Tilicho Peak

Last updated
Tilicho Peak
Tilicho peak.jpg
Tilicho Peak
Highest point
Elevation 7,134 m (23,406 ft) [1] [2]
Prominence 734 m (2,408 ft)  OOjs UI icon edit-ltr-progressive.svg
Coordinates 28°41′04″N83°48′16″E / 28.68444°N 83.80444°E / 28.68444; 83.80444 Coordinates: 28°41′04″N83°48′16″E / 28.68444°N 83.80444°E / 28.68444; 83.80444
Nepal rel location map.svg
Red triangle with thick white border.svg
Tilicho Peak
Location in Nepal
Location Nepal
Parent range Himalaya
First ascent 1978 by Emanuel Schmutz
Easiest route glacier/snow

Tilicho Peak is a mountain in the Nepalese Himalaya, near Annapurna. The peak was first seen by Europeans in 1950 by members of the 1950 French Annapurna expedition led by Maurice Herzog who were attempting to find Annapurna I. [2]

Lake Tilicho is located on the northern side of the peak.

The first ascent was made in 1978 by the French climber Emanuel Schmutz using the northwest shoulder. [3] In 1982 a winter ascent was made by Ang Serky, Dawa Gyalzen and Serky Tshering in what anthropologist Sherry Ortner believes to be the first all-Sherpa mountaineering expedition. [3] [4] [5]

Related Research Articles

Annapurna Eight-thousander and 10th-highest mountain on Earth, located in Nepal

Annapurna is a mountain situated in the Annapurna mountain range of Gandaki Province, north-central Nepal. It is the tenth highest mountain in the world at 8,091 metres (26,545 ft) above sea level and is well known for the difficulty and danger involved in its ascent.

Makalu Eight-thousander and 5th-highest mountain on Earth, located in Nepal and China

Makalu is the fifth highest mountain in the world at 8,481 metres (27,825 ft). It is located in the Mahalangur Himalayas 19 km (12 mi) southeast of Mount Everest, on the border between Nepal and Tibet Autonomous Region, China. One of the eight-thousanders, Makalu is an isolated peak whose shape is a four-sided pyramid.

Cho Oyu 6th-highest mountain on Earth, located in Nepal and China

Cho Oyu is the sixth-highest mountain in the world at 8,188 metres (26,864 ft) above sea level. Cho Oyu means "Turquoise Goddess" in Tibetan. The mountain is the westernmost major peak of the Khumbu sub-section of the Mahalangur Himalaya 20 km west of Mount Everest. The mountain stands on the China–Nepal border.

Eight-thousander Mountain peaks of over 8,000 m

The International Mountaineering and Climbing Federation (UIAA) recognises eight-thousanders as the 14 mountains that are more than 8,000 metres (26,247 ft) in height above sea level, and are considered to be sufficiently independent from neighbouring peaks. There is no precise definition of the criteria used to assess independence, and, since 2012, the UIAA has been involved in a process to consider whether the list should be expanded to 20 mountains. All eight-thousanders are located in the Himalayan and Karakoram mountain ranges in Asia, and their summits are in the death zone.

Dhaulagiri Eight-thousander and 7th-highest mountain on Earth, located in Nepal

Dhaulagiri is the seventh highest mountain in the world at 8,167 metres (26,795 ft) above sea level, and the highest mountain within the borders of a single country (Nepal). It was first climbed on 13 May 1960 by a Swiss-Austrian-Nepali expedition. Annapurna I is 34 km (21 mi) east of Dhaulagiri. The Kali Gandaki River flows between the two in the Kaligandaki Gorge, said to be the world's deepest. The town of Pokhara is south of the Annapurnas, an important regional center and the gateway for climbers and trekkers visiting both ranges as well as a tourist destination in its own right.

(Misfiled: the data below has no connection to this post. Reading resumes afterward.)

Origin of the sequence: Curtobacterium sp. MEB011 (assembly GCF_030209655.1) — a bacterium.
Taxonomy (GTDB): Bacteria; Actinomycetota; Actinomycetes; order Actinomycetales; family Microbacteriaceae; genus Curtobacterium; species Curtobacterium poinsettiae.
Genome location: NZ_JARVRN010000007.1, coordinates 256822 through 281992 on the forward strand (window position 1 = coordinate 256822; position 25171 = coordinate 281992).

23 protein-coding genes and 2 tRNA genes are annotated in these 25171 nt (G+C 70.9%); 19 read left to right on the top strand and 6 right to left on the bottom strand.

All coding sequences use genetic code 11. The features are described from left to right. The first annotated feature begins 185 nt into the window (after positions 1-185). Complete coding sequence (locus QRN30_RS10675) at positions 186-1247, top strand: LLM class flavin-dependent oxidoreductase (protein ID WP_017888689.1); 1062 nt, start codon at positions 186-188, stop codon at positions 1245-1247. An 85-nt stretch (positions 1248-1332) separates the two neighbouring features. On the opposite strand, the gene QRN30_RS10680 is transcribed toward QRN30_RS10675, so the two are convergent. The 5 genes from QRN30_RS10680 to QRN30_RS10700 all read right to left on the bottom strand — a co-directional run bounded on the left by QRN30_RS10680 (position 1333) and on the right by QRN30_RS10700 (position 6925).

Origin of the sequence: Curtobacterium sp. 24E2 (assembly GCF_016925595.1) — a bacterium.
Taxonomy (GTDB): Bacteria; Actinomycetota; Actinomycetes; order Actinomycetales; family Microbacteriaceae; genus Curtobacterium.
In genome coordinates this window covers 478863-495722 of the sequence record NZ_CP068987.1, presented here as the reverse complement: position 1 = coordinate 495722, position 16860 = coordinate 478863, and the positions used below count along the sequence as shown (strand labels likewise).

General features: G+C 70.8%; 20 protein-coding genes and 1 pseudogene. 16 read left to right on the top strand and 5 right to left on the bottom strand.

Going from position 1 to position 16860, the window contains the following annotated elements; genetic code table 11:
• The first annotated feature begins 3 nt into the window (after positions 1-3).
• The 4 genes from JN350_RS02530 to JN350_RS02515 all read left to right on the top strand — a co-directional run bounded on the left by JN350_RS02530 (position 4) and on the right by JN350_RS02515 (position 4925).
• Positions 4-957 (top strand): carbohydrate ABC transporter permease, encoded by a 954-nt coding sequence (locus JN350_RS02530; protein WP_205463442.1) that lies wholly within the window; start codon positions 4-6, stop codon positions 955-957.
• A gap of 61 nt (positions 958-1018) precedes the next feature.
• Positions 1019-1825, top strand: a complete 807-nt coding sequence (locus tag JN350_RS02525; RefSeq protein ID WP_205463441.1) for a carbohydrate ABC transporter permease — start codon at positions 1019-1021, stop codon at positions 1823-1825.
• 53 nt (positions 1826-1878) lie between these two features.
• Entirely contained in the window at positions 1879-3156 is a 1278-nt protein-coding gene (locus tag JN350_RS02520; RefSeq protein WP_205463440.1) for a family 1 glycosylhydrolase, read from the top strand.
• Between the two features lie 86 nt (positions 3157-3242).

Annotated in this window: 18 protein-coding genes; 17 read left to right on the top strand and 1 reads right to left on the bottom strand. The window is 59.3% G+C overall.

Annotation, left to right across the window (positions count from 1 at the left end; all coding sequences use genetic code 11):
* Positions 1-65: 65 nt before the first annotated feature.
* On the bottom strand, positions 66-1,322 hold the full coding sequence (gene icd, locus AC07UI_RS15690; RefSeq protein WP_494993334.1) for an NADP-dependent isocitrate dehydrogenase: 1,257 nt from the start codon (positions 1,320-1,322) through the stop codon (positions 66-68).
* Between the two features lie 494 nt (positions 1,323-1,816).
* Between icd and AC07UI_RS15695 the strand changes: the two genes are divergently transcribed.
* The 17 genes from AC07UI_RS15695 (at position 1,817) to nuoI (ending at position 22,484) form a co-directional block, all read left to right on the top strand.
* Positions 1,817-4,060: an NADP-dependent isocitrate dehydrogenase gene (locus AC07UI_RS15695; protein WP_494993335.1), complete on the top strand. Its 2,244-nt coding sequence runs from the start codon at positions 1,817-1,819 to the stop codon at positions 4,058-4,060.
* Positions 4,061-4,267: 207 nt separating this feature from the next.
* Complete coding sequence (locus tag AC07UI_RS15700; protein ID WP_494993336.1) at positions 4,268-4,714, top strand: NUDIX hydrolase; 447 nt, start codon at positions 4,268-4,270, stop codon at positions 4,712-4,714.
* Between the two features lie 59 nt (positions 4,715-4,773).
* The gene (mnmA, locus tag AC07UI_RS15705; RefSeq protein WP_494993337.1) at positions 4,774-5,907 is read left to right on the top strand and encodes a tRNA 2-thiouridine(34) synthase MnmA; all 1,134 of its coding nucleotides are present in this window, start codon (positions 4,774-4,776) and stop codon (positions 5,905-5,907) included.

Manaslu Eight-thousander and 8th-highest mountain on Earth, located in Nepal

Manaslu is the eighth-highest mountain in the world at 8,163 metres (26,781 ft) above sea level. It is in the Mansiri Himal, part of the Nepalese Himalayas, in the west-central part of Nepal. The name Manaslu means "mountain of the spirit" and is derived from the Sanskrit word manasa, meaning "intellect" or "soul". Manaslu was first climbed on May 9, 1956, by Toshio Imanishi and Gyalzen Norbu, members of a Japanese expedition. It is said that, given the many unsuccessful attempts by the British to climb Everest before New Zealander Edmund Hillary, "just as the British consider Everest their mountain, Manaslu has always been a Japanese mountain".

Tengboche Place in Province No. 1, Nepal

Tengboche is a village in Khumbu Pasanglhamu rural municipality in the Khumbu subregion of Province No. 1 in Nepal, located at 3,867 metres (12,687 ft). In the village is an important Buddhist monastery, Tengboche Monastery, which is the largest gompa in the Khumbu region. The structure was built in 1923. In 1934, it was destroyed by an earthquake but subsequently rebuilt. It was destroyed again by a fire in 1989, and again rebuilt with the help of volunteers and the provision of foreign aid. Tengboche has a panoramic view of the Himalayan mountains, including the well-known peaks of Tawache, Everest, Nuptse, Lhotse, Ama Dablam, and Thamserku. Tenzing Norgay, the first man to reach the summit of Mount Everest with Sir Edmund Hillary, was born in the area in the village of Thani and was once sent to Tengboche Monastery to be a monk.